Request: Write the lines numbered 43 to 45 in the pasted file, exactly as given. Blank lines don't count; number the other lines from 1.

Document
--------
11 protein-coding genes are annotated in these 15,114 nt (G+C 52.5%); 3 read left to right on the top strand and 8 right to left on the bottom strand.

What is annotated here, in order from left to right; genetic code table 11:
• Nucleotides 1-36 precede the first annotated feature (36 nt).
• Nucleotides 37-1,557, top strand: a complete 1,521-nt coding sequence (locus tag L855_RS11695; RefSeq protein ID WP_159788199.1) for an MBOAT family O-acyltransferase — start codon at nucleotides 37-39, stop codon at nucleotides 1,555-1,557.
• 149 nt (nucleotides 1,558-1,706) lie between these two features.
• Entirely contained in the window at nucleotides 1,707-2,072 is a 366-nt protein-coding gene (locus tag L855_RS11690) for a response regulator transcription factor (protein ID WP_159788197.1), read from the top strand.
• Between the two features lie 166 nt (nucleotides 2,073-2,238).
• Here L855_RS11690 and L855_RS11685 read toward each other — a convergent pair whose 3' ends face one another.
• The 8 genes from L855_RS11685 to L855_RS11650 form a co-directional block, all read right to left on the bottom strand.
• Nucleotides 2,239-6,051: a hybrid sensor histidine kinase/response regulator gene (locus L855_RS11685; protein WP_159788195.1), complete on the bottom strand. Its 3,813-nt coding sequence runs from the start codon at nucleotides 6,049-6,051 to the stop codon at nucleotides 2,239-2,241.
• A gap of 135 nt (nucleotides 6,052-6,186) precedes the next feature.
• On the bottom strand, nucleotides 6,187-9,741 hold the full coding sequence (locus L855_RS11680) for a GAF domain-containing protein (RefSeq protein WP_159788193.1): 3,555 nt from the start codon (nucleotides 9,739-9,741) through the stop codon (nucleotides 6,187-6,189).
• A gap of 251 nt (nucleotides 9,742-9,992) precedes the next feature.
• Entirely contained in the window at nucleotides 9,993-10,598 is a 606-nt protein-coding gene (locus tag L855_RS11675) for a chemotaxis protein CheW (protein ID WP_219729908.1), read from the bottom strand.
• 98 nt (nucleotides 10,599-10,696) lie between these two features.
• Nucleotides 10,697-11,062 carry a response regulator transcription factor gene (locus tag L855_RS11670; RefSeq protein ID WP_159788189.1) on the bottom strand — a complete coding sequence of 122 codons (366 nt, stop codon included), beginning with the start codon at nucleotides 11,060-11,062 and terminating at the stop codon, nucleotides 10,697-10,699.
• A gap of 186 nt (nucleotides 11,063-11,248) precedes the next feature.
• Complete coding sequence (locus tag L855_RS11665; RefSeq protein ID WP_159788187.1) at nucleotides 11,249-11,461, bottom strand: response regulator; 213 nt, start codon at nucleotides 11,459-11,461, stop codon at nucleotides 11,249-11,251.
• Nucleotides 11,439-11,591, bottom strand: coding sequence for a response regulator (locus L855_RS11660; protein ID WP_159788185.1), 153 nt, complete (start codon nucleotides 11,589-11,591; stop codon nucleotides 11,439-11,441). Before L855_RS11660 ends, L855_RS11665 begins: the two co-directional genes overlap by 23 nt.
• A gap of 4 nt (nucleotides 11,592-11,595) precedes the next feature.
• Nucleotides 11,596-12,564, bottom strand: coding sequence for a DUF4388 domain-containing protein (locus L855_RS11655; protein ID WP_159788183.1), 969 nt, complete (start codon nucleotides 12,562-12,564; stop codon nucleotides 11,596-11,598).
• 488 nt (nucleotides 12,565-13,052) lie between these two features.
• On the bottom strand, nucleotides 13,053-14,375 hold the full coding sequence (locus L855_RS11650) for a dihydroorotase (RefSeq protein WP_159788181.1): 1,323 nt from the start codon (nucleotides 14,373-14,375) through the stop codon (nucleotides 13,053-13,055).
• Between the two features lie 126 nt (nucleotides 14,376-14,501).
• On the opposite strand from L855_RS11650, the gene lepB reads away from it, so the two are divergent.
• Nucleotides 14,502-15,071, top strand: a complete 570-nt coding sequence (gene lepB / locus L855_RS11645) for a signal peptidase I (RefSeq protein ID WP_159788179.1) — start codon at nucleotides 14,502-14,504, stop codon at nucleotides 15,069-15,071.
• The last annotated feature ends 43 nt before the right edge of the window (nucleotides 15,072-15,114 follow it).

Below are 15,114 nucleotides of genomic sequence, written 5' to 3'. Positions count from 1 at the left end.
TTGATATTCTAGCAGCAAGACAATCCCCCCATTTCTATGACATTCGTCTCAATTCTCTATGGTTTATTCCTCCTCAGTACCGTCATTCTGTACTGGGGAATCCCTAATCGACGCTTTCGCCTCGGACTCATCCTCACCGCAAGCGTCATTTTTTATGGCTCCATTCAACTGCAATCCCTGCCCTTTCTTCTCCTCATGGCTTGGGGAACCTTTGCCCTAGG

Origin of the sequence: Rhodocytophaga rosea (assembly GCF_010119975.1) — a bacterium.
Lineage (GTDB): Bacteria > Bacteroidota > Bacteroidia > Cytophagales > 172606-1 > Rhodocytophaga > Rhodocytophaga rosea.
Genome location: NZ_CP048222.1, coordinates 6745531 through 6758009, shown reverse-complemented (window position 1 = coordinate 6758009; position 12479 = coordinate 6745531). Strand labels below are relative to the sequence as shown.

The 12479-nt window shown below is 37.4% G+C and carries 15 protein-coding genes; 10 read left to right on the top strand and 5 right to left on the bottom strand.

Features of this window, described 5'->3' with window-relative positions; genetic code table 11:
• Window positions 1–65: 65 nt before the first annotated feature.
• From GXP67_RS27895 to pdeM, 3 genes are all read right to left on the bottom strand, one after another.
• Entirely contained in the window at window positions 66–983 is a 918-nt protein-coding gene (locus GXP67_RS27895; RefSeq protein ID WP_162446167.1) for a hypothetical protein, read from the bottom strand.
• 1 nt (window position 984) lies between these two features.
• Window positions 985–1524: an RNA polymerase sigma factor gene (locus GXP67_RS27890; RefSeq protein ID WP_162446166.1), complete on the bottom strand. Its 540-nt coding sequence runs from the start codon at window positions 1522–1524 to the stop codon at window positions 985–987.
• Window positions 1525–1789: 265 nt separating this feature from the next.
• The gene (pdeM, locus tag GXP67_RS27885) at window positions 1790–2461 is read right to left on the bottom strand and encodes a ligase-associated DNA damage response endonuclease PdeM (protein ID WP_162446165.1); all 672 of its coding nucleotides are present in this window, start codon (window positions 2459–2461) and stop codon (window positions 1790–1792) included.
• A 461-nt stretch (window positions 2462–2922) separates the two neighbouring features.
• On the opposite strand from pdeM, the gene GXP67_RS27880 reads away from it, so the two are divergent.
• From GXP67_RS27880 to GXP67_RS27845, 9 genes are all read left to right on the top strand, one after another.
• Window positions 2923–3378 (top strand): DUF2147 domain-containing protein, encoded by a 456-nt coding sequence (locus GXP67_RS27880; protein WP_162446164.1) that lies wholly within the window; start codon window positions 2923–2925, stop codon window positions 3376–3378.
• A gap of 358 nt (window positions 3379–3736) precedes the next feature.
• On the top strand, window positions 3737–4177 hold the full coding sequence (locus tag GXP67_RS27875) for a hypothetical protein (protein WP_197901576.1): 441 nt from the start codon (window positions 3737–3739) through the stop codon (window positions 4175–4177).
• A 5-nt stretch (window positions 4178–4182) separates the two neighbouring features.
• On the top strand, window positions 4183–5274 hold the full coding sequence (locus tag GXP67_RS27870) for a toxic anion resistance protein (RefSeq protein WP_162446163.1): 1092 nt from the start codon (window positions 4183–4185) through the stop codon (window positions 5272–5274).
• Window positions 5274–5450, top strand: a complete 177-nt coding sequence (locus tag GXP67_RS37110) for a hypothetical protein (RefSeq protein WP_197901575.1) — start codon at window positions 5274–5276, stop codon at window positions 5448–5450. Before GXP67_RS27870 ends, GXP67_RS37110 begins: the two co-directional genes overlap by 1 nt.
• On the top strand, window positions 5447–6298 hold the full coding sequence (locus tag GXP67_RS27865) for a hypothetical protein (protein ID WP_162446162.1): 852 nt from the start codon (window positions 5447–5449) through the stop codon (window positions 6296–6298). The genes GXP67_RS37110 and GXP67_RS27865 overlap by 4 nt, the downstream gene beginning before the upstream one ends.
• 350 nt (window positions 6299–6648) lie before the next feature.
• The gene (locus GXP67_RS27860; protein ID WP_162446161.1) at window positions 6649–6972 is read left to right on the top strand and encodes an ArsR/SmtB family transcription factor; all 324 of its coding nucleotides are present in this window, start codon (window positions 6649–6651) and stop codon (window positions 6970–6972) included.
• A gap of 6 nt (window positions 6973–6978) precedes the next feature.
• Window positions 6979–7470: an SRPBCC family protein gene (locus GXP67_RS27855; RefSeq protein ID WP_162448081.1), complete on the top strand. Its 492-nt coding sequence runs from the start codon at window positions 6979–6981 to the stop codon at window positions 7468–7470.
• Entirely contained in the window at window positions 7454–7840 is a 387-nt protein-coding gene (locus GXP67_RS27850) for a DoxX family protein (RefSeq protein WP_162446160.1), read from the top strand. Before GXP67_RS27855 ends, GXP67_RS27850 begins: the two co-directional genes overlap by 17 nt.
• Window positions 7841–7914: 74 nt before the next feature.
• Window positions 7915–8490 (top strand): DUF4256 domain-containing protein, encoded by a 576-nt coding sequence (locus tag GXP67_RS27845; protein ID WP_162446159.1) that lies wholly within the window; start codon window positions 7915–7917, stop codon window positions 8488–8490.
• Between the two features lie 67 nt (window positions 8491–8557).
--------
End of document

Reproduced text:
• On the opposite strand from pdeM, the gene GXP67_RS27880 reads away from it, so the two are divergent.
• From GXP67_RS27880 to GXP67_RS27845, 9 genes are all read left to right on the top strand, one after another.
• Window positions 2923–3378 (top strand): DUF2147 domain-containing protein, encoded by a 456-nt coding sequence (locus GXP67_RS27880; protein WP_162446164.1) that lies wholly within the window; start codon window positions 2923–2925, stop codon window positions 3376–3378.